moving to vietnam

Moving to Vietnam

Vietnam Score
0%
Shithole Paradise

What is Vietnam?

moving to vietnam from usa

Vietnam is a sunny, cheap, socialist republic in Southeast Asia

Vietnam lies in Southeast Asia, and is with its massive population of nearly a hundred million the 15th most populous country in the world.

It shares borders with China, Laos and Cambodia. The capital Hanoi lies in the north of the country, while the largest city Ho Chi Minh City (Saigon) lies in the south.

Vietnam is probably most known for the prolonged and ill-fated war the United States waged there.

While Vietnam has been an economic shit show for many decades in the 20th century, by the end of the 1980’s economic and political reforms took place which turned Vietnam into a developing country with a bright future.

In fact, it is one of the fastest growing economies of the 21st century and is expected to continue on this trail for years to come.

If you want to take advantage of the rise of a local economic giant, moving to Vietnam is a good option.

Keep in mind that it is a Southeast-Asian developing country, so at the moment local infrastructure is still subpar, and petty crime and corruption are pretty common.

Vietnam is pretty comparable to Thailand and the Philippines in Southeast Asia, and Paraguay in Latin America, regarding the low cost of living and climate.

how is living in vietnam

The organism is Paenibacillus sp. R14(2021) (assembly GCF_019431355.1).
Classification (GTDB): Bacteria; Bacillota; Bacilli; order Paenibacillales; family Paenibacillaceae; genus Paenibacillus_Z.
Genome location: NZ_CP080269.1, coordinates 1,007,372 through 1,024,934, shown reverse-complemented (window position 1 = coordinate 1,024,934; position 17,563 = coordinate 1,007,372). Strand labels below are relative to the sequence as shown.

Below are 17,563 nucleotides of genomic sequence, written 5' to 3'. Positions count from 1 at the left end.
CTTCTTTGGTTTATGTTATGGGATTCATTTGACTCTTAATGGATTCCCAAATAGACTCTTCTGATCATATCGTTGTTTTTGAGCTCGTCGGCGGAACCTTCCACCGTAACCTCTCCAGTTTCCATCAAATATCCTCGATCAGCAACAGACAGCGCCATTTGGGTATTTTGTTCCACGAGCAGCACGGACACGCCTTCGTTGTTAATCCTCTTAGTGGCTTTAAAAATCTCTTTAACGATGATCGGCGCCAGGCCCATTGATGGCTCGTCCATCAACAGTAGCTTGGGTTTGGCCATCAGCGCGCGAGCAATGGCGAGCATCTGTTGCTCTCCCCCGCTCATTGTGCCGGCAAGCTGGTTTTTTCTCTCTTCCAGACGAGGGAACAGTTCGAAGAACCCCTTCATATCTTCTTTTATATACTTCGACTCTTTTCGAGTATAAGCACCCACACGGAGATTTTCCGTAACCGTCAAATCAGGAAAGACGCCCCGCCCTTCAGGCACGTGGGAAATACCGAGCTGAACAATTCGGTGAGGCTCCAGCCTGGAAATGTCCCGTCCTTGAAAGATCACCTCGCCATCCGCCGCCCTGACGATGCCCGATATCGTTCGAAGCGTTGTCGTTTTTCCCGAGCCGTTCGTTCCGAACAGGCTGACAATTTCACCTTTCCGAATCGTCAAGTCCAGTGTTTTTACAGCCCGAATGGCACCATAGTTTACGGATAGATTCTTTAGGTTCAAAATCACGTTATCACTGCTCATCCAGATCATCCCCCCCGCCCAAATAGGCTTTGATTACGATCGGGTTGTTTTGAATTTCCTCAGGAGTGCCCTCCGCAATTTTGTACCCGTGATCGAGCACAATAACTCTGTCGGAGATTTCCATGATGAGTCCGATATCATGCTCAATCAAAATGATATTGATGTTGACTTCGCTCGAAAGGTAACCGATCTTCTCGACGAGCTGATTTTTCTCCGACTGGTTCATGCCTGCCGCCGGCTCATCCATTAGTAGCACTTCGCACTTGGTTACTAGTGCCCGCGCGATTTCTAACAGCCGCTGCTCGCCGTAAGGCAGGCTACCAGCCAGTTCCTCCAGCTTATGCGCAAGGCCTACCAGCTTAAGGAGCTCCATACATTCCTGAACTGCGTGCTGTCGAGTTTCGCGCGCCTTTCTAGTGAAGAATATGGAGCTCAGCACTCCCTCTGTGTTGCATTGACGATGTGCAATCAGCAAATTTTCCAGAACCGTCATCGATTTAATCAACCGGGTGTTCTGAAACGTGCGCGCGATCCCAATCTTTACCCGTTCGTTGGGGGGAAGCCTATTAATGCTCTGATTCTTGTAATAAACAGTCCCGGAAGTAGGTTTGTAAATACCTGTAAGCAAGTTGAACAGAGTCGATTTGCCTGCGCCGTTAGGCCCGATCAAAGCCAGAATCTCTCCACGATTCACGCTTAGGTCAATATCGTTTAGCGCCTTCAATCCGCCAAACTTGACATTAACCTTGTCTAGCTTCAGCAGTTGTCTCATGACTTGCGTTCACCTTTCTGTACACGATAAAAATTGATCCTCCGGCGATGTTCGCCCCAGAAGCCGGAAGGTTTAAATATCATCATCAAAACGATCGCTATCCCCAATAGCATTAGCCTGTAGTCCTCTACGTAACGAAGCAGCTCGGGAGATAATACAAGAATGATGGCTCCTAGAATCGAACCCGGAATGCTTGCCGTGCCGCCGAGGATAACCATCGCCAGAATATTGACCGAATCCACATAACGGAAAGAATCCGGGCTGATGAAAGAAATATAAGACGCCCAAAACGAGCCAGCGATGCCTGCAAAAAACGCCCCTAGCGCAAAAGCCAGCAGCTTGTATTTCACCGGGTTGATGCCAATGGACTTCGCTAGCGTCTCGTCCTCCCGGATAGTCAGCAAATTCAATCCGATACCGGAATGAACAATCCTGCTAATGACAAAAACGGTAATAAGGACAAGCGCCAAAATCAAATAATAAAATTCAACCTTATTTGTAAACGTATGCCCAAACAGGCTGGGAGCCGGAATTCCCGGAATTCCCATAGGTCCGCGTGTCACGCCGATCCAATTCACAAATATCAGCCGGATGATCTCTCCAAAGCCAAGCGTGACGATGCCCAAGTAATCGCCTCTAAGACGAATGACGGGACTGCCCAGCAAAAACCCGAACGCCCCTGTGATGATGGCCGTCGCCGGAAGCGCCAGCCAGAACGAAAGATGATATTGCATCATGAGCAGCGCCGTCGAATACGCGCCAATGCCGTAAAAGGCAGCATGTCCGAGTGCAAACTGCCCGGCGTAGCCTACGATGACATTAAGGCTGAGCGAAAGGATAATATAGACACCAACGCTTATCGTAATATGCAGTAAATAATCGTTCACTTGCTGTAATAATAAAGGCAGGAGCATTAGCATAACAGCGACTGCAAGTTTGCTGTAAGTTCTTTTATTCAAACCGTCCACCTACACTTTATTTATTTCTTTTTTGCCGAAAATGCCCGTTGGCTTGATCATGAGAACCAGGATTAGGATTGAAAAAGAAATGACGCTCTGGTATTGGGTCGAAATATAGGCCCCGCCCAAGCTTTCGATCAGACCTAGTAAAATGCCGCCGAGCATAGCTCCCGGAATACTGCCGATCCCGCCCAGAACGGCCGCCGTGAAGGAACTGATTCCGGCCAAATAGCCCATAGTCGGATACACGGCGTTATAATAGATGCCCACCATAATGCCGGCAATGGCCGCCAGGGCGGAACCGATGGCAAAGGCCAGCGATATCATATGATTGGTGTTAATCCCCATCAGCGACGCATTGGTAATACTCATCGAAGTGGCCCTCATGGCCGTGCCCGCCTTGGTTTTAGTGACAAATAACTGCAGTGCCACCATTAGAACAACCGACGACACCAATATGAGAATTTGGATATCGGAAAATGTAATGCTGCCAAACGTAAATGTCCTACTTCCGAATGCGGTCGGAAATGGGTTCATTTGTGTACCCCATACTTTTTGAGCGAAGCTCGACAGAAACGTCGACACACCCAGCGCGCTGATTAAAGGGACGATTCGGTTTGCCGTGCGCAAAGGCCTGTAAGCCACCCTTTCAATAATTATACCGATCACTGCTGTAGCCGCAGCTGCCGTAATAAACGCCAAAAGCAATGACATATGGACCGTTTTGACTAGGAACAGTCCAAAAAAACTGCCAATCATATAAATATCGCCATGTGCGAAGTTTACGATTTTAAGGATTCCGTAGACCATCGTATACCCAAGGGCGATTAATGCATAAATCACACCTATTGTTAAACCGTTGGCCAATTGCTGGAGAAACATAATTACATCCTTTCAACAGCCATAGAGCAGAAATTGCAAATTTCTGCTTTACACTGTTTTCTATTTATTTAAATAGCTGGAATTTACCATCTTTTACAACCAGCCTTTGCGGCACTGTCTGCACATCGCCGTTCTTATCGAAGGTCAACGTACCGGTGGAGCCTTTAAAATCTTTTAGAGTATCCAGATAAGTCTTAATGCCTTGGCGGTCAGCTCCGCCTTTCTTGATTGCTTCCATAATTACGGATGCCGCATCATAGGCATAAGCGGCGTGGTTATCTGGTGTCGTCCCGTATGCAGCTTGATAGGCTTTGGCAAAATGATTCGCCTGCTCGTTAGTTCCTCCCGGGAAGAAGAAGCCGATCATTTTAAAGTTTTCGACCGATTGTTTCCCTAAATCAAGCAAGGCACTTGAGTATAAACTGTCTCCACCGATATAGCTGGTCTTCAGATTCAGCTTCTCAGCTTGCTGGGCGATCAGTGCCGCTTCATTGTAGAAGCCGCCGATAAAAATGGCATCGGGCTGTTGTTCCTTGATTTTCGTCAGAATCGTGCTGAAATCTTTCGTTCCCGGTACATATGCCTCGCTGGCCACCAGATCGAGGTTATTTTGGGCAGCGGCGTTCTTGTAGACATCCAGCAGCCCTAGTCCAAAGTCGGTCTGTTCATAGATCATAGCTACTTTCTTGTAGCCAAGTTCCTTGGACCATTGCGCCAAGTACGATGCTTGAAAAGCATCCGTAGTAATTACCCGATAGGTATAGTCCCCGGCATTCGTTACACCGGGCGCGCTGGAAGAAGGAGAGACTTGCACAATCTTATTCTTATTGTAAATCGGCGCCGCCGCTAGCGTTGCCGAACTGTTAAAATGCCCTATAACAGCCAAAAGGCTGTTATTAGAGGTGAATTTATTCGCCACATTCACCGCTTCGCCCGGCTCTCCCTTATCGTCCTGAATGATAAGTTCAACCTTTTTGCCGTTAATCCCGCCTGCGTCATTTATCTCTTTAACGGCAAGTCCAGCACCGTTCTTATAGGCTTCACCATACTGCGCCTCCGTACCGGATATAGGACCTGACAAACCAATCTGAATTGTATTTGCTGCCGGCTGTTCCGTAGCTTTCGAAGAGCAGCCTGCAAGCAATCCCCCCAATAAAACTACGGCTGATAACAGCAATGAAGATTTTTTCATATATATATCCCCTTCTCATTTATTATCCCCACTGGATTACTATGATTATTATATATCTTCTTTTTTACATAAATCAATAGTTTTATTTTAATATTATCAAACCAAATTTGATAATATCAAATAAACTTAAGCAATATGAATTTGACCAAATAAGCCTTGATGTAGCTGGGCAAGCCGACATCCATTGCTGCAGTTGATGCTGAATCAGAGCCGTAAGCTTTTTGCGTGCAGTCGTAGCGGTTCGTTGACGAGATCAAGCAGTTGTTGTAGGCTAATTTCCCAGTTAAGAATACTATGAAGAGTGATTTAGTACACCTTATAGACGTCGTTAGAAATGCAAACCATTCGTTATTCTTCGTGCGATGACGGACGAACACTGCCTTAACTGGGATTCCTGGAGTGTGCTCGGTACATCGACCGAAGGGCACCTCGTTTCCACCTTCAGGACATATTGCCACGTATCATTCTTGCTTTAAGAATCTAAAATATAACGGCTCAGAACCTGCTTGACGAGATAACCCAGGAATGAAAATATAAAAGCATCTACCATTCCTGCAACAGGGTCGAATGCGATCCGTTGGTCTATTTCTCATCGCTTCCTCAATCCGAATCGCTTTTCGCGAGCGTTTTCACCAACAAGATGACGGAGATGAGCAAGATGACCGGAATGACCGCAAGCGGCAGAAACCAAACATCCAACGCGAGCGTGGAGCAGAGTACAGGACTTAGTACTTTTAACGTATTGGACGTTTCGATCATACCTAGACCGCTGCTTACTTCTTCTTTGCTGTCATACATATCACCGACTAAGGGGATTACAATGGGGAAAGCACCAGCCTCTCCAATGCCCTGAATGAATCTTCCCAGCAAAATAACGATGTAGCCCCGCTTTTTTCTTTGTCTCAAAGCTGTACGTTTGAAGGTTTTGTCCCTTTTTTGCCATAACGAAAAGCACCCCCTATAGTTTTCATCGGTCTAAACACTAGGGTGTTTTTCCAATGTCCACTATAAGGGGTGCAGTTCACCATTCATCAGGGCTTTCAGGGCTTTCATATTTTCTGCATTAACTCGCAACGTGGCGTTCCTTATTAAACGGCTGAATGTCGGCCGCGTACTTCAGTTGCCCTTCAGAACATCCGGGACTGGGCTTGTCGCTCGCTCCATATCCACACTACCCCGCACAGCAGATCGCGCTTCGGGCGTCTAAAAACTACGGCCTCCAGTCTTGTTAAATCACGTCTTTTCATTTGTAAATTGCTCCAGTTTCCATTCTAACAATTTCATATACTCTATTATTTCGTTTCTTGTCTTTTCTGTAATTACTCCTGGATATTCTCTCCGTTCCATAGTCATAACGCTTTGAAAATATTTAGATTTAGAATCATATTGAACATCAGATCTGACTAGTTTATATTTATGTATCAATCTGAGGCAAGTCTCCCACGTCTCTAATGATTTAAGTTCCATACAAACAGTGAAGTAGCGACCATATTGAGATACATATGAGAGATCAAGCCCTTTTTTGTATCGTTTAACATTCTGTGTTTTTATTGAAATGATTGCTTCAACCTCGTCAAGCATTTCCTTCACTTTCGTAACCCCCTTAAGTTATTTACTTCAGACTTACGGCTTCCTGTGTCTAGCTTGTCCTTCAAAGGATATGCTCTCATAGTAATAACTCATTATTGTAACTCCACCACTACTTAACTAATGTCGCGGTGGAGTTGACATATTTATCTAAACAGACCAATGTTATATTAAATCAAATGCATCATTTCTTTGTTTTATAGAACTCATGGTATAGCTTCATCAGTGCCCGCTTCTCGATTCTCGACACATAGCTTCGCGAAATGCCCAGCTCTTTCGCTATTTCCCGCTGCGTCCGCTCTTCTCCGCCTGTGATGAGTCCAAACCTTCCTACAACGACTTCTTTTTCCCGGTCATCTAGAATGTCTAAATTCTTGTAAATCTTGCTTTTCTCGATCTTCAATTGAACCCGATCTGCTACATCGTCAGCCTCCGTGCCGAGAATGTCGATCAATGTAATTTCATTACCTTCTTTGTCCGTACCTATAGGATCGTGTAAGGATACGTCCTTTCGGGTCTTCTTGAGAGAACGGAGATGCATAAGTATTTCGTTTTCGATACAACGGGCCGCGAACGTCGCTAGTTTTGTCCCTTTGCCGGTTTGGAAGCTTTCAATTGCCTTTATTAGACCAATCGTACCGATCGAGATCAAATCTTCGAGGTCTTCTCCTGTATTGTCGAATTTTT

Requirements for moving to Vietnam

If you look at moving to Vietnam from a visa perspective, you definitely need to apply for a visa.

You can then extend it, but there are certain limits.

Getting residence is technically possible, but you do need to have a familial bond to a Vietnamese citizen, so for most of us, that isn’t an option.

Sadly, if you want to stay in Vietnam long-term, in most cases you’ll need to do “visa-hopping”, leaving the country every few months and then coming back.

Other than that, as is the case with every other nation you can move to if you want to escape the West, the only real requirement for moving to Vietnam is being self-employed with a location independent income.

If you can make money wherever and whenever you want, you are good to go and living in Vietnam becomes an option – provided you can deal with the visa situation.

What is the cost of living in Vietnam?

The cost of living in Vietnam is pretty low, as you can imagine if you’re at all aware of the realities of Southeast Asia.

Apart from Singapore, every country in this region offers a lower cost of living than the West, and if you want to live a good life, you can certainly do so here.

Based on real numbers and personal experience, you can certainly live decently in Vietnam on roughly $1000 per month.

You won’t be living like a king, but if you increase that number to, say, $2000 per month, your will be able to experience a comfortable lifestyle, and you won’t lack anything.

Benefits of living in Vietnam

  • Rising nation